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|Position||Research Fellow in Socio-ecological Resilience Leeds University|
|Are you an ambitious researcher looking for your next challenge? Do you have a background in environmental social sciences? Do you want to further your career in one of the UK's leading research intensive Universities?
We are looking to recruit a Research Fellow in Socio-ecological Resilience (Fixed term, 3 years). This position is supported by a Research Councils UK (RCUK) Newton-SEA Research Partnerships project that will evaluate socio-ecological resilience in mangroves in Vietnam. The project will focus on the Red River Delta in Vietnam, one of the country's major agricultural regions and where a third of the population lives. The mangroves here provide a range of goods and services, from carbon storage and storm protection, to food and materials for local communities. However, increasing occurrences of typhoons, storm surges and sea level rise, along with the construction of sea dykes, deforestation and reforestation have all contributed to a changing biophysical and socio-economic environment. This research project will combine social research methods on livelihoods and scenario evaluation, with ecology, remote sensing and Geographical Information System approaches to evaluate socio-ecological resilience in Vietnamese mangroves and explore management options that maintain resilience and enhance the delivery of benefits and services across multiple scales.
Specifically this role will evaluate livelihood trajectories in local communities in mangrove socio-ecological systems and the role of ecosystem services, and contribute to analysis of socio-ecological resilience in mangrove systems and the outcomes for ecosystem services. You will have a first degree in an environmental/social sciences discipline and have a PhD (or be close to completion) in Environment and Development or a related discipline. You will also have skills in livelihood analysis and participatory field methods, including semi-structured interviewing and facilitating community focus groups, and familiarity with the use of Geographical Information Systems. This post is based in Leeds, with international travel.
To explore the post further please download the candidate brief at: https://jobs.leeds.ac.uk/vacancy.aspx?ref=ENVEE1159
|Position||PhD fellowship available in new Ecology, Evolution, Ecosystems, and Society (EEES) graduate program at Dartmouth College|
|We have a Ph.D. graduate fellowship available to begin Fall 2017 in the Ecology, Evolution, Ecosystems, and Society (EEES) graduate program at Dartmouth College. The student would join an ongoing research program with environmental studies professor Michael Cox on community-based fishing and rice farming in the Dominican Republic. The successful candidate will have a background in an environmentally-oriented social science and a desire to integrate applied social and ecological research. Extensive fieldwork in the Dominican Republic will be required, and as such a high level of Spanish fluency with substantial speaking experience is also required. The new EEES graduate program at Dartmouth College offers an interdisciplinary intellectual environment, ample resources for graduate students, and a committed faculty. To initiate an application, email a CV and statement of interest to Michael Cox (Michael.firstname.lastname@example.org). Please forward this to anyone who might be interested.|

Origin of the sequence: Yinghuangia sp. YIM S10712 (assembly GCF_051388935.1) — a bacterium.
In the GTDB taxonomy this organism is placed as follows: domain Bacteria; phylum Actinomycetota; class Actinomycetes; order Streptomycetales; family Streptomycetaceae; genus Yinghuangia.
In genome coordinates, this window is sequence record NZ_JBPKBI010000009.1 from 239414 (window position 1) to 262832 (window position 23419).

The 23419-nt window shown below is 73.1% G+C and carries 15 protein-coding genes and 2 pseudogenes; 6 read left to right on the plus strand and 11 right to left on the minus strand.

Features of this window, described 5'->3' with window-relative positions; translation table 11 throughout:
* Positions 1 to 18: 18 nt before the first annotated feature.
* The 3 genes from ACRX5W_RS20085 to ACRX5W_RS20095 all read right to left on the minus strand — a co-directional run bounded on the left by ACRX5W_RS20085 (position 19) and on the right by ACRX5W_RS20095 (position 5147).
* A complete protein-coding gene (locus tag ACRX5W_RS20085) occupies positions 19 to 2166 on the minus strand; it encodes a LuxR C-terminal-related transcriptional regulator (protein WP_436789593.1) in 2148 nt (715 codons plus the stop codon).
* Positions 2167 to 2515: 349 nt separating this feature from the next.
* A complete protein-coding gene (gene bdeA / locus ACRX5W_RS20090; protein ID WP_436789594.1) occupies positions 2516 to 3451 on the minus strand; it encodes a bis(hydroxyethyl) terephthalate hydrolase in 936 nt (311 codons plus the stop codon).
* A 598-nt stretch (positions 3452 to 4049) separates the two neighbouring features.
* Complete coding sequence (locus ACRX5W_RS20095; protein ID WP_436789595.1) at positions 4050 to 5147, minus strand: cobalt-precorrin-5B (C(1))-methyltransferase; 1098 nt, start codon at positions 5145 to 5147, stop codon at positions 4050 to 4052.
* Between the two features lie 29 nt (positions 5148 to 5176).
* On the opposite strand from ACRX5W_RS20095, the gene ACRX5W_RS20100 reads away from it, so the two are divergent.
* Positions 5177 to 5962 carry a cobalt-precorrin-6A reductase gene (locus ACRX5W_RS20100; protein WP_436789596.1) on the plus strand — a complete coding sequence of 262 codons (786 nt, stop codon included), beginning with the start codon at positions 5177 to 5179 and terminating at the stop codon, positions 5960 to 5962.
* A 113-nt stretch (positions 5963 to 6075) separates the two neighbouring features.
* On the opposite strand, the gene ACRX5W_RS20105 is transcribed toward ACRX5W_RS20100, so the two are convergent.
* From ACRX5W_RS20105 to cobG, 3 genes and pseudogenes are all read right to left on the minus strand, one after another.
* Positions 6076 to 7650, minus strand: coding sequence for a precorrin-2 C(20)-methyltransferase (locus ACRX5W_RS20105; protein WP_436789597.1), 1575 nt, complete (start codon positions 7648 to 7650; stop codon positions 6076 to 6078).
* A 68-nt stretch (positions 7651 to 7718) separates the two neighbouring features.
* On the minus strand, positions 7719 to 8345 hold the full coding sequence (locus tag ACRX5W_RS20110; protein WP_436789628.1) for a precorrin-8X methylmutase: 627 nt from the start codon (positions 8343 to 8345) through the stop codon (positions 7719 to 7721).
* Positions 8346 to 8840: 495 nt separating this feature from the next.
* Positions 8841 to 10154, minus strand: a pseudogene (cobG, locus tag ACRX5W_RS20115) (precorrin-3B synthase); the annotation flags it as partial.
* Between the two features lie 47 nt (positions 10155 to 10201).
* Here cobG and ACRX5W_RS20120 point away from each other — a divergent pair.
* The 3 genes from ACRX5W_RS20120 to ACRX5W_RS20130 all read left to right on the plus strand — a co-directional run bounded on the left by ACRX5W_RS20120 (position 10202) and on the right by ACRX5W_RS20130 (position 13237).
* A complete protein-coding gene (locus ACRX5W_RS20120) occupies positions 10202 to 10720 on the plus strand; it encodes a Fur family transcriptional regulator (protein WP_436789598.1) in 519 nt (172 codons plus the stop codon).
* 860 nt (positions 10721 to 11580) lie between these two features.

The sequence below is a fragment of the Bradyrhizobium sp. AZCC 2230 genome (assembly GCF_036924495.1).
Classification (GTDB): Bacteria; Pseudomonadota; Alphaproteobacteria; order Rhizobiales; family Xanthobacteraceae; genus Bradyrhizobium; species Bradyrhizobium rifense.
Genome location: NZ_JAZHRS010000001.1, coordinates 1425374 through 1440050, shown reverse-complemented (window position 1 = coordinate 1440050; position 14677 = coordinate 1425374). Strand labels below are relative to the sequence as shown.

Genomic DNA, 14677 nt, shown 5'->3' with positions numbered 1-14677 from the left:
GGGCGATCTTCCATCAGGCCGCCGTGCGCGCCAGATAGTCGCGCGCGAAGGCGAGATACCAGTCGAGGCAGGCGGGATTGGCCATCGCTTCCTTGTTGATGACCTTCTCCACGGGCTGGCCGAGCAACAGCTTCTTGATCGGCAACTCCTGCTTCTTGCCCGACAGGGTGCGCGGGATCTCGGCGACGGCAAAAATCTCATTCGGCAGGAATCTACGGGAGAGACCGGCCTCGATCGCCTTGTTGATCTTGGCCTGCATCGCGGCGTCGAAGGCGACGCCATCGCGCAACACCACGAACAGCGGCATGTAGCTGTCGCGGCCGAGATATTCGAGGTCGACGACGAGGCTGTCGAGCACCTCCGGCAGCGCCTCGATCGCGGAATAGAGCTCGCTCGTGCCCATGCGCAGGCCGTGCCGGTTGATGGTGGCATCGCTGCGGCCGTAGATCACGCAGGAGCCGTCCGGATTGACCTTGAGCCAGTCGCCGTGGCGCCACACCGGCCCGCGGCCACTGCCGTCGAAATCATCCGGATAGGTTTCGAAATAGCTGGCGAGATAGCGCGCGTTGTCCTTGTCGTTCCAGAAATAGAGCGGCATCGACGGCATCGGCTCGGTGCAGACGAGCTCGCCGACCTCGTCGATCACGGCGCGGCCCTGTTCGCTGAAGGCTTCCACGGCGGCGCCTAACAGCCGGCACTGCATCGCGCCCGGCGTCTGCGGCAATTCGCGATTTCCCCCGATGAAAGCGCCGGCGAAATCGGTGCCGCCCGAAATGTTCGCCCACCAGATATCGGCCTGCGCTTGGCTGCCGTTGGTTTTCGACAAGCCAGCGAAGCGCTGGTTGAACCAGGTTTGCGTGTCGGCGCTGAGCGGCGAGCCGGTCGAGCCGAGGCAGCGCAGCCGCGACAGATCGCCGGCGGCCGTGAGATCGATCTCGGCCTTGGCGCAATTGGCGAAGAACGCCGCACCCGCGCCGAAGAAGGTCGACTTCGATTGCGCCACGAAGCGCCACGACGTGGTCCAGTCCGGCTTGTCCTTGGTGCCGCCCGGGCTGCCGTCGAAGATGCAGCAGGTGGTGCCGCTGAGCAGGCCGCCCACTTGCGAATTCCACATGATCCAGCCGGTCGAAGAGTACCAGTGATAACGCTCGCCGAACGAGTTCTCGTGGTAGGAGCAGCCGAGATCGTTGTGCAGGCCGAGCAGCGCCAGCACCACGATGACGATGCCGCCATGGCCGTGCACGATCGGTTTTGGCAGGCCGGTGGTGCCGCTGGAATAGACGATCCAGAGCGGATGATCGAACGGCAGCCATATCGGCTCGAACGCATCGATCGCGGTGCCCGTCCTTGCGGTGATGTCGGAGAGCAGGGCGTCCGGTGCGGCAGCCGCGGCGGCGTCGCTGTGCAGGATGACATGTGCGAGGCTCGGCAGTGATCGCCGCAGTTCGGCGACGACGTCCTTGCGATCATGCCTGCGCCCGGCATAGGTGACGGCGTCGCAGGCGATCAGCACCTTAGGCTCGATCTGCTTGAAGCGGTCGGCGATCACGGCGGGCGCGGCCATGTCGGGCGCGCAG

|Announcement||Learning for Resilience: insights from Cambodia's rural communities|
|This publication emerged from four years of sustained research by partners in the Food Security, Climate Change and Natural Resources Management in Cambodia research program. In implementing this major program, the Learning Insti tute received financial support from the International Development Research Centre (IDRC) of Canada and acted as a grant-making organization for partners.
This book summarizes lessons learned from rural communities about ways they have tried to build resilience in the face of changes that have affected their social-ecological systems. The research program consists of a diversity of projects spanning the country and focusing on a wide variety of themes and issues. Each project addresses specific dimensions of the nexus of 'climate change-food security-natural resources management' but they are integrated under one common research framework.
It was primarily witten by Khmer teams of researchers and was edited by Dr. Jean Christophe-Diepart and Ronald W. Jones for the Learning Institute in Phnom Penh.
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